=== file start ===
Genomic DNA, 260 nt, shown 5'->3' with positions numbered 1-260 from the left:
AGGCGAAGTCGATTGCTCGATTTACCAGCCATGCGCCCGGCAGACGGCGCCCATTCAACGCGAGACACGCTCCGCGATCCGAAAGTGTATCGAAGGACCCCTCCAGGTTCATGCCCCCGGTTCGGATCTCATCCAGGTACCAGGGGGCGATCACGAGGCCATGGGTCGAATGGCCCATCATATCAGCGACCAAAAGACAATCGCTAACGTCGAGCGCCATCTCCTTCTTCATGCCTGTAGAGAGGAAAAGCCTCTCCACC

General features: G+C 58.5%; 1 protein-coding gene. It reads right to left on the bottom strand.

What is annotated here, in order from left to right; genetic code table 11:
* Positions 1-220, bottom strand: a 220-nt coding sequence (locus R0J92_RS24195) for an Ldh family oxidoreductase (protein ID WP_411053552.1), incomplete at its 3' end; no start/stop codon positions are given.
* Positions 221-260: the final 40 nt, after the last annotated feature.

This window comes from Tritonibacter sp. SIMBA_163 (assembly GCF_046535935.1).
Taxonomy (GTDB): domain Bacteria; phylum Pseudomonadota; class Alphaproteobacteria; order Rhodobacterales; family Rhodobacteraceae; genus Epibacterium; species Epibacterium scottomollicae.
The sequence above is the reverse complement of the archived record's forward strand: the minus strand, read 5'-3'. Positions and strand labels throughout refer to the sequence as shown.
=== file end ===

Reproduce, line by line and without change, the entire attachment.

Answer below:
Genomic DNA, 260 nt, shown 5'->3' with positions numbered 1-260 from the left:
AGGCGAAGTCGATTGCTCGATTTACCAGCCATGCGCCCGGCAGACGGCGCCCATTCAACGCGAGACACGCTCCGCGATCCGAAAGTGTATCGAAGGACCCCTCCAGGTTCATGCCCCCGGTTCGGATCTCATCCAGGTACCAGGGGGCGATCACGAGGCCATGGGTCGAATGGCCCATCATATCAGCGACCAAAAGACAATCGCTAACGTCGAGCGCCATCTCCTTCTTCATGCCTGTAGAGAGGAAAAGCCTCTCCACC

General features: G+C 58.5%; 1 protein-coding gene. It reads right to left on the bottom strand.

What is annotated here, in order from left to right; genetic code table 11:
* Positions 1-220, bottom strand: a 220-nt coding sequence (locus R0J92_RS24195) for an Ldh family oxidoreductase (protein ID WP_411053552.1), incomplete at its 3' end; no start/stop codon positions are given.
* Positions 221-260: the final 40 nt, after the last annotated feature.

This window comes from Tritonibacter sp. SIMBA_163 (assembly GCF_046535935.1).
Taxonomy (GTDB): domain Bacteria; phylum Pseudomonadota; class Alphaproteobacteria; order Rhodobacterales; family Rhodobacteraceae; genus Epibacterium; species Epibacterium scottomollicae.
The sequence above is the reverse complement of the archived record's forward strand: the minus strand, read 5'-3'. Positions and strand labels throughout refer to the sequence as shown.